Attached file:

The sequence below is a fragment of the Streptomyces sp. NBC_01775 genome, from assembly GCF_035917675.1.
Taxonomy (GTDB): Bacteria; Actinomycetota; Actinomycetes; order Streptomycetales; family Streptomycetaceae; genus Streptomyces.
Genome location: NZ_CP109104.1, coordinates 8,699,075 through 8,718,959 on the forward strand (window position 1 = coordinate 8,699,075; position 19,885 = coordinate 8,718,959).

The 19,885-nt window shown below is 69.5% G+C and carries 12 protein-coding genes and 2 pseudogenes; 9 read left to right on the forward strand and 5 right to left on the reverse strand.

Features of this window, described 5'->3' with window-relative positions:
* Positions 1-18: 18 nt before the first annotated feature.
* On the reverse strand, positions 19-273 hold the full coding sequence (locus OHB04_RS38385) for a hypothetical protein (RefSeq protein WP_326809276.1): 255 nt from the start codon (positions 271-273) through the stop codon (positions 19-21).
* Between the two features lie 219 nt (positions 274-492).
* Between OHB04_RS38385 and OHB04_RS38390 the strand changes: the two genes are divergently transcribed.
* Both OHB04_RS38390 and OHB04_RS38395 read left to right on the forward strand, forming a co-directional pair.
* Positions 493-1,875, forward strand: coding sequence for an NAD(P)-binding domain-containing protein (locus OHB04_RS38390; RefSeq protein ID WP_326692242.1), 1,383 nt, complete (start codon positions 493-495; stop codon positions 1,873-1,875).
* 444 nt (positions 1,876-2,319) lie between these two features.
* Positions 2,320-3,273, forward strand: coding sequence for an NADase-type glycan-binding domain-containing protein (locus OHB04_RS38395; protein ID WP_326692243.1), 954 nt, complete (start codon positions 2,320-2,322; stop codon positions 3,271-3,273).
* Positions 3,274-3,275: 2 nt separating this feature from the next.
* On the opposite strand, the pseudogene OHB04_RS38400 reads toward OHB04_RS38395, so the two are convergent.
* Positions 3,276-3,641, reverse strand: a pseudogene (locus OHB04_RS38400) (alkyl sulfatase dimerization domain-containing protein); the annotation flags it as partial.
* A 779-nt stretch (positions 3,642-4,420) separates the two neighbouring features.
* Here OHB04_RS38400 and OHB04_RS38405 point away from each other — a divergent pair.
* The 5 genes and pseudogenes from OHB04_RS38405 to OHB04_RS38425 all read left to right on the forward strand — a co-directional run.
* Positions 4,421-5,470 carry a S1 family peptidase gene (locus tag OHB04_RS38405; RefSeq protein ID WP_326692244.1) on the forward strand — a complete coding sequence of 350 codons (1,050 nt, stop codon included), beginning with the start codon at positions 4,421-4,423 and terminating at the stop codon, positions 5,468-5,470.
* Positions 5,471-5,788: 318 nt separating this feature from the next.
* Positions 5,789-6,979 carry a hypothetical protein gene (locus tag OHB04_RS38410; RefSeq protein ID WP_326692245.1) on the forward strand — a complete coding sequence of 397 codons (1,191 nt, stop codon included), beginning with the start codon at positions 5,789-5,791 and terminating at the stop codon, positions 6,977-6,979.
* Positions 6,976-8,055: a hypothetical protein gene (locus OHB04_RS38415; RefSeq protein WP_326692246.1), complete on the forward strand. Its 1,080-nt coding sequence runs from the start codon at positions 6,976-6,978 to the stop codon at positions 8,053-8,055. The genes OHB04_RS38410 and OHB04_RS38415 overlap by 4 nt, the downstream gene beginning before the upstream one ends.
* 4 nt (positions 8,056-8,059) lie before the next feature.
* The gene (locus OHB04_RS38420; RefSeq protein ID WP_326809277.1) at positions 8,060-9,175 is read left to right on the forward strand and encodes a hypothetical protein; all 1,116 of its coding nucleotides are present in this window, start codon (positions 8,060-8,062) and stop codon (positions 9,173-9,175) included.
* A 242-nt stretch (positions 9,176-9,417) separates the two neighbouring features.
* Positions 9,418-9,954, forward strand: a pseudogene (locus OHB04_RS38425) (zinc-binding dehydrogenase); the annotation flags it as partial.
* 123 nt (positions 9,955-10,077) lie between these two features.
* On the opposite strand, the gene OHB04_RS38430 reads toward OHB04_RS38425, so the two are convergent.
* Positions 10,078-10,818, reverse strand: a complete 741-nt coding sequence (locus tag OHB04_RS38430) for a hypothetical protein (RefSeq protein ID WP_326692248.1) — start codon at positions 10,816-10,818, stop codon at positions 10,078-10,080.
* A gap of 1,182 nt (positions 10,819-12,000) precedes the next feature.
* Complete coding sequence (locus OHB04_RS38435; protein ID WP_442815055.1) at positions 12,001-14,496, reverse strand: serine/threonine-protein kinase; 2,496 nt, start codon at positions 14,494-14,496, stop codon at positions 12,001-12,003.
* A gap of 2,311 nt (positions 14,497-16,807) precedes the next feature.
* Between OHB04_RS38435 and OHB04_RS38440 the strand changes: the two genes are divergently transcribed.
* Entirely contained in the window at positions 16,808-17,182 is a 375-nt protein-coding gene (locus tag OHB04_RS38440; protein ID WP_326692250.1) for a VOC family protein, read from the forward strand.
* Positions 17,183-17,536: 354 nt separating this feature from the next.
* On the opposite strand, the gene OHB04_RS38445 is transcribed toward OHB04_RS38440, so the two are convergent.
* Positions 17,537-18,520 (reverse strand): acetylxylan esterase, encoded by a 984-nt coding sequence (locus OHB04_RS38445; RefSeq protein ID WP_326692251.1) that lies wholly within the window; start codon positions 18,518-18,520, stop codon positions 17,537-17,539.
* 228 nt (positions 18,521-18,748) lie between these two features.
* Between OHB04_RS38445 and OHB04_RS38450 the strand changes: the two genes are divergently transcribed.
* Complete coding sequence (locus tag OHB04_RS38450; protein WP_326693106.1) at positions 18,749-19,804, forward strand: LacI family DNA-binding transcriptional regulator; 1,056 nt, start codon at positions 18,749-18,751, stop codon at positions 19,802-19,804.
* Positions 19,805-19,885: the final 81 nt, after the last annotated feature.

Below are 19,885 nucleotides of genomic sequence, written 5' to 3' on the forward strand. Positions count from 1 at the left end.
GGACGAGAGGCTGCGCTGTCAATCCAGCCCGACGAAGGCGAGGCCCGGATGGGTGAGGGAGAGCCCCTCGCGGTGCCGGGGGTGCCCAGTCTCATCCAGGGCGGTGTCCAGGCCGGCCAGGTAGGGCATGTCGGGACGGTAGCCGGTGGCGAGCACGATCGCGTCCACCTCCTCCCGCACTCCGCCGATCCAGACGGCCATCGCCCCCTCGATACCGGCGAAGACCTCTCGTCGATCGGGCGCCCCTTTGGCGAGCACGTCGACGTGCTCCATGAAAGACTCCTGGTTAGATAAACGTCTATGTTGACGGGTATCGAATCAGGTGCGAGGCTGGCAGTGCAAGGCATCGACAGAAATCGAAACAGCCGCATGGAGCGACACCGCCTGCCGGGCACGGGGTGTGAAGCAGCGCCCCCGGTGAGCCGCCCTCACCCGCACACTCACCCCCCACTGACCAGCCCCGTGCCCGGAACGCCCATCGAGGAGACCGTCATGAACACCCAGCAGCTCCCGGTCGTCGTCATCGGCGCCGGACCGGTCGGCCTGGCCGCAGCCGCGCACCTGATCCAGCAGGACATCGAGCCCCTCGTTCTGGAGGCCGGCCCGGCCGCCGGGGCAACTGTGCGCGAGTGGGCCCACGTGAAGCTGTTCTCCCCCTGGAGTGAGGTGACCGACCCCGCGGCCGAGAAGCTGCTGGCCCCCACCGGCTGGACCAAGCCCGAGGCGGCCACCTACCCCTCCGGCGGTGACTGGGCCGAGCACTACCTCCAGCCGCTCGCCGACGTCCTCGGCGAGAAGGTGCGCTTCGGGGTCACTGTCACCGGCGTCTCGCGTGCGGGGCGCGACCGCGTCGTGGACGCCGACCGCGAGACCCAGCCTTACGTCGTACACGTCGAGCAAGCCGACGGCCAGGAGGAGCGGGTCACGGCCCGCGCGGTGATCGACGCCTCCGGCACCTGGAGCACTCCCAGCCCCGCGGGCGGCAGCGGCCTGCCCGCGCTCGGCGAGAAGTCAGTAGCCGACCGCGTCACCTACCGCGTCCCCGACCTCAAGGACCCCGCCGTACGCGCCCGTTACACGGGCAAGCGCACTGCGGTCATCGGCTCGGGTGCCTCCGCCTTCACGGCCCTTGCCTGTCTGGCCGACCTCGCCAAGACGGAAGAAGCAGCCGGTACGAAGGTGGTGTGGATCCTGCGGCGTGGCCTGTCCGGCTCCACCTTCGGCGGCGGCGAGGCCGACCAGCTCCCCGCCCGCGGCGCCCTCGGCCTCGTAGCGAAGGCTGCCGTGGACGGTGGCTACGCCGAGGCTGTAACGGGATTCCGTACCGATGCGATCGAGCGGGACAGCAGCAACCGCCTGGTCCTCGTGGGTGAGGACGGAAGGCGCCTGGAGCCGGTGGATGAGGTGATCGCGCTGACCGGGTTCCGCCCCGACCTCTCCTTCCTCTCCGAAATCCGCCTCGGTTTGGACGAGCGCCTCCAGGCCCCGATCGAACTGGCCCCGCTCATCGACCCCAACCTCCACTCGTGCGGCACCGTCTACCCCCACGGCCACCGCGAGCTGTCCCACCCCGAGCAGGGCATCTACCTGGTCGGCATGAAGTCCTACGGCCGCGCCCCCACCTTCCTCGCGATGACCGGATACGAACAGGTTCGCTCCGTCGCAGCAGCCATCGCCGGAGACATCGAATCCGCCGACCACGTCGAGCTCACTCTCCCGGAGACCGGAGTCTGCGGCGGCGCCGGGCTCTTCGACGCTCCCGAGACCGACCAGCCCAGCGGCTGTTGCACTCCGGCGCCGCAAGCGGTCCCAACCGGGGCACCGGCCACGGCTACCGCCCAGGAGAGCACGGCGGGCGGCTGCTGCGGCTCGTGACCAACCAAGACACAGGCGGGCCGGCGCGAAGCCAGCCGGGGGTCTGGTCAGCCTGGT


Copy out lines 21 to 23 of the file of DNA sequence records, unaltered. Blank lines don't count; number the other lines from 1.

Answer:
* Positions 5,471-5,788: 318 nt separating this feature from the next.
* Positions 5,789-6,979 carry a hypothetical protein gene (locus tag OHB04_RS38410; RefSeq protein ID WP_326692245.1) on the forward strand — a complete coding sequence of 397 codons (1,191 nt, stop codon included), beginning with the start codon at positions 5,789-5,791 and terminating at the stop codon, positions 6,977-6,979.
* Positions 6,976-8,055: a hypothetical protein gene (locus OHB04_RS38415; RefSeq protein WP_326692246.1), complete on the forward strand. Its 1,080-nt coding sequence runs from the start codon at positions 6,976-6,978 to the stop codon at positions 8,053-8,055. The genes OHB04_RS38410 and OHB04_RS38415 overlap by 4 nt, the downstream gene beginning before the upstream one ends.